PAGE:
Ginger: The knobby root of the ginger plant. Pinkish brown skin; pale yellow flesh. Fresh ginger is zestier and more flavorful than ground ginger. Dried ground ginger is a poor, sometimes unacceptable substitute for fresh (when a substitution cannot be avoided, though, use 1/4 tsp ground ginger for each tablespoon of grated fresh ginger). Use chunks of fresh ginger to flavor soups, stews, curries, and cooking liquids; remove before serving. Good with onions and garlic. Dried ground ginger is used in muffins, gingerbread, spice cake, fruit desserts, and pumpkin pie. In European cooking, ginger is most often used in sweet foods; in Asian cooking, it is commonly used with meat, fish, and shellfish.

Horseradish: Slender root with brown skin. Very zesty; loses its pungency when cooked; best used raw. Store tightly wrapped in refrigerator for a month or more. Grated fresh horseradish can be refrigerated or frozen in airtight containers for several months. Mix grated horse-radish with vinegar and store in dark containers away from the light. Used with beets, chicken, fish or fish sauce, or salad dressing. Popular in England and northern Europe.

Lavender: Fresh, clean fragrance; pretty violet flowers. Closely related to rosemary. Used in beef stew, roast pork or lamb, roast chicken, salad dressings, fruit or vegetable salads, desserts; to add flavor to sugar, honey, vinegar, and wine; to make herb tea; and as a garnish for punch or salads. Lavender jelly is good with cold lamb.

Lemon balm: Leaves of a perennial plant native to southern Europe. Lemony fragrance; adds subtle lemon flavor. Use freshly chopped leaves in salads, fruit cups, cookies, pudding, sauerkraut, soup, or stew. Use whole leaves as a garnish for meat or vegetables or iced drinks (or frozen in ice cubes). Fresh or dried leaves can be steeped for tea.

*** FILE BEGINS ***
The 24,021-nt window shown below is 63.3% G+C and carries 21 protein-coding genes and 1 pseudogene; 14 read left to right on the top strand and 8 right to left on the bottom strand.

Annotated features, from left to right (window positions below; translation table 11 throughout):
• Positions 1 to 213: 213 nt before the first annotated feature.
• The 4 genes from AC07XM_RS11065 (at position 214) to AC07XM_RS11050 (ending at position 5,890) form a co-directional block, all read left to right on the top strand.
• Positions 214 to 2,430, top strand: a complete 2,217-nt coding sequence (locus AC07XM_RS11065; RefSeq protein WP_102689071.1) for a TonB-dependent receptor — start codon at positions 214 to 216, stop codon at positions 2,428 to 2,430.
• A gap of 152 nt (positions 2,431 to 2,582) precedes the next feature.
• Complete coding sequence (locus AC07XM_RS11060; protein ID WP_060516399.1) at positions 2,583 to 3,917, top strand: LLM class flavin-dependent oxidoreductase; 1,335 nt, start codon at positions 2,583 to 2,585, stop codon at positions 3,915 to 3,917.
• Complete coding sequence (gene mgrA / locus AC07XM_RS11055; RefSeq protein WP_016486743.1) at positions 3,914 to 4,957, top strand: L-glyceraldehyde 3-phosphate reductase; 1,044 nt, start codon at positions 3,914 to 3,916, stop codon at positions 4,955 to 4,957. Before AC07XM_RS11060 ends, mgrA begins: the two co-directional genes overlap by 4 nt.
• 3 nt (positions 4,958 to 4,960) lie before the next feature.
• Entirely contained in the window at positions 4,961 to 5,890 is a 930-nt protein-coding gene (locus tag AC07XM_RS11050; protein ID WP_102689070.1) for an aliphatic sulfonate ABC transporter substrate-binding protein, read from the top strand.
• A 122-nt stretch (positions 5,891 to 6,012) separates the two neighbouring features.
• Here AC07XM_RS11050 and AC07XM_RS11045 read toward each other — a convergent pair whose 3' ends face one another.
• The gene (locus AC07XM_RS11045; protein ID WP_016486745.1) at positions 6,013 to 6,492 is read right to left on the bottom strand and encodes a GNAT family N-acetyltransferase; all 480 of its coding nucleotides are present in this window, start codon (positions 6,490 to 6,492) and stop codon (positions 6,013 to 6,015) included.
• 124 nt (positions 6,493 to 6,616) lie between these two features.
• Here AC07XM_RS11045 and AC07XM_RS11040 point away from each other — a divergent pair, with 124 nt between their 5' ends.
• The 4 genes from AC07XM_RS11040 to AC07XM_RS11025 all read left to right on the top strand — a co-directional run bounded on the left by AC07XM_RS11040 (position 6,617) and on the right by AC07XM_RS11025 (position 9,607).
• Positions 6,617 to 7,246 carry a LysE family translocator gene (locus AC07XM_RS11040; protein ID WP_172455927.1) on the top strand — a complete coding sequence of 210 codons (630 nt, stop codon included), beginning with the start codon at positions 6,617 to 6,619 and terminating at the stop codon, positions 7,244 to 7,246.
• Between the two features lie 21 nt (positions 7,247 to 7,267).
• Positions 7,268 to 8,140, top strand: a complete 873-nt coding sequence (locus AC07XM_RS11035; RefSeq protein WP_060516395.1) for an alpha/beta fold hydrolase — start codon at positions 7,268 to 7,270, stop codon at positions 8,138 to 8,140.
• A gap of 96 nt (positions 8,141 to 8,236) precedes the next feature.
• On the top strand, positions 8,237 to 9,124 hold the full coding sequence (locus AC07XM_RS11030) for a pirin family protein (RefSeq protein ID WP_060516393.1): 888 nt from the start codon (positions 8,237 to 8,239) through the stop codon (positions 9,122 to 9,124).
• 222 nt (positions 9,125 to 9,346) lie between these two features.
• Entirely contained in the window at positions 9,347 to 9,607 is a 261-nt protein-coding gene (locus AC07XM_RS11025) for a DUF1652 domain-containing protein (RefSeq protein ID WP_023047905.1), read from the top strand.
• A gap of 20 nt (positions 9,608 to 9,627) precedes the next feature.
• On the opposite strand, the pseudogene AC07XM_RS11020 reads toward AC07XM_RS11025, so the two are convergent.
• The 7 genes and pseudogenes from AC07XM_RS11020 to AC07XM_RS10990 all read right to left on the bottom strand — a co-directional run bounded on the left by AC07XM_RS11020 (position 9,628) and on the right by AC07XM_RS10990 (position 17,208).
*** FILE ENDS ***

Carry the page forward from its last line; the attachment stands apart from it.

Lemon grass: A tropical grass with aromatic oils that taste and smell strongly of lemon. The leaves are used to flavor soup or tea, and the stalks can be chopped for stir-fry dishes. When necessary, lemon peel or lemon verbena can be substituted for lemon grass. Widely used in dishes from Ceylon, Vietnam, and Southeast Asia.

Mace: The scarlet lacy hull that covers the nutmeg seed. Dried blades of mace look like yellow-brown seaweed. Flavor is very similar to nutmeg, but nutmeg is nuttier. Mace is much more expensive than nutmeg. Hard to grind; best to buy in ground form. Use anywhere nutmeg can be used: cakes, puddings, fish and shellfish, soups and stews, cauliflower, carrots.

Marjoram: Similar to oregano, but milder and sweeter. Add near end of cooking, or use in dishes that cook quickly. Especially good with lamb. Widely used in European cooking.